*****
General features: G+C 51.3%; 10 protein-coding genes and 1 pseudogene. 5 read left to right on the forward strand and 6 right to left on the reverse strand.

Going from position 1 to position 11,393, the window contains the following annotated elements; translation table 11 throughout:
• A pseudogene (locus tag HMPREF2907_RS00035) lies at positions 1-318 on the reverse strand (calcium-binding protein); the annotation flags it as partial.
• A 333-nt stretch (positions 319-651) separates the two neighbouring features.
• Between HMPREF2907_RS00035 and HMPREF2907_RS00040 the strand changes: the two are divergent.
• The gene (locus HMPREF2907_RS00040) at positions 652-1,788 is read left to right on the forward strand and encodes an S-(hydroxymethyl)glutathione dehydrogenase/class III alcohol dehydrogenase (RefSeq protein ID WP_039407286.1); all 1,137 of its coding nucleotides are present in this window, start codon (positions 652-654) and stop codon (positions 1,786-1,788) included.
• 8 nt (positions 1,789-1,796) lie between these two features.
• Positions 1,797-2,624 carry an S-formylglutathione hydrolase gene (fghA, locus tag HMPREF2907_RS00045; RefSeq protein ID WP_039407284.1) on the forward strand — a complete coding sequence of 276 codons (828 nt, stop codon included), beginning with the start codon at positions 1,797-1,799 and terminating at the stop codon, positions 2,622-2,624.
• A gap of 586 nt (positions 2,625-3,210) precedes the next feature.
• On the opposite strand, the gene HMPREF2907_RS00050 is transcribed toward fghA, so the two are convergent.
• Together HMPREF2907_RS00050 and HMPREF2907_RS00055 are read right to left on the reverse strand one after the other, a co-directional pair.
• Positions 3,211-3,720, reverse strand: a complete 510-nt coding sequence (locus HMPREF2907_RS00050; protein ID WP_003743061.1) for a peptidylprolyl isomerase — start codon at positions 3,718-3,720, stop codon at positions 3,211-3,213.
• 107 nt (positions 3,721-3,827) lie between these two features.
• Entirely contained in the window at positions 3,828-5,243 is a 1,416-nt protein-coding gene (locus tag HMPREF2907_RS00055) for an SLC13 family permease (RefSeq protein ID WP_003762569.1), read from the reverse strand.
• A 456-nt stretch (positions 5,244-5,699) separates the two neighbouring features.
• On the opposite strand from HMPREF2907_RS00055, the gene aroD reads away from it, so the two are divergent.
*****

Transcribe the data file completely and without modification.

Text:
General features: G+C 51.3%; 10 protein-coding genes and 1 pseudogene. 5 read left to right on the forward strand and 6 right to left on the reverse strand.

Going from position 1 to position 11,393, the window contains the following annotated elements; translation table 11 throughout:
• A pseudogene (locus tag HMPREF2907_RS00035) lies at positions 1-318 on the reverse strand (calcium-binding protein); the annotation flags it as partial.
• A 333-nt stretch (positions 319-651) separates the two neighbouring features.
• Between HMPREF2907_RS00035 and HMPREF2907_RS00040 the strand changes: the two are divergent.
• The gene (locus HMPREF2907_RS00040) at positions 652-1,788 is read left to right on the forward strand and encodes an S-(hydroxymethyl)glutathione dehydrogenase/class III alcohol dehydrogenase (RefSeq protein ID WP_039407286.1); all 1,137 of its coding nucleotides are present in this window, start codon (positions 652-654) and stop codon (positions 1,786-1,788) included.
• 8 nt (positions 1,789-1,796) lie between these two features.
• Positions 1,797-2,624 carry an S-formylglutathione hydrolase gene (fghA, locus tag HMPREF2907_RS00045; RefSeq protein ID WP_039407284.1) on the forward strand — a complete coding sequence of 276 codons (828 nt, stop codon included), beginning with the start codon at positions 1,797-1,799 and terminating at the stop codon, positions 2,622-2,624.
• A gap of 586 nt (positions 2,625-3,210) precedes the next feature.
• On the opposite strand, the gene HMPREF2907_RS00050 is transcribed toward fghA, so the two are convergent.
• Together HMPREF2907_RS00050 and HMPREF2907_RS00055 are read right to left on the reverse strand one after the other, a co-directional pair.
• Positions 3,211-3,720, reverse strand: a complete 510-nt coding sequence (locus HMPREF2907_RS00050; protein ID WP_003743061.1) for a peptidylprolyl isomerase — start codon at positions 3,718-3,720, stop codon at positions 3,211-3,213.
• 107 nt (positions 3,721-3,827) lie between these two features.
• Entirely contained in the window at positions 3,828-5,243 is a 1,416-nt protein-coding gene (locus tag HMPREF2907_RS00055) for an SLC13 family permease (RefSeq protein ID WP_003762569.1), read from the reverse strand.
• A 456-nt stretch (positions 5,244-5,699) separates the two neighbouring features.
• On the opposite strand from HMPREF2907_RS00055, the gene aroD reads away from it, so the two are divergent.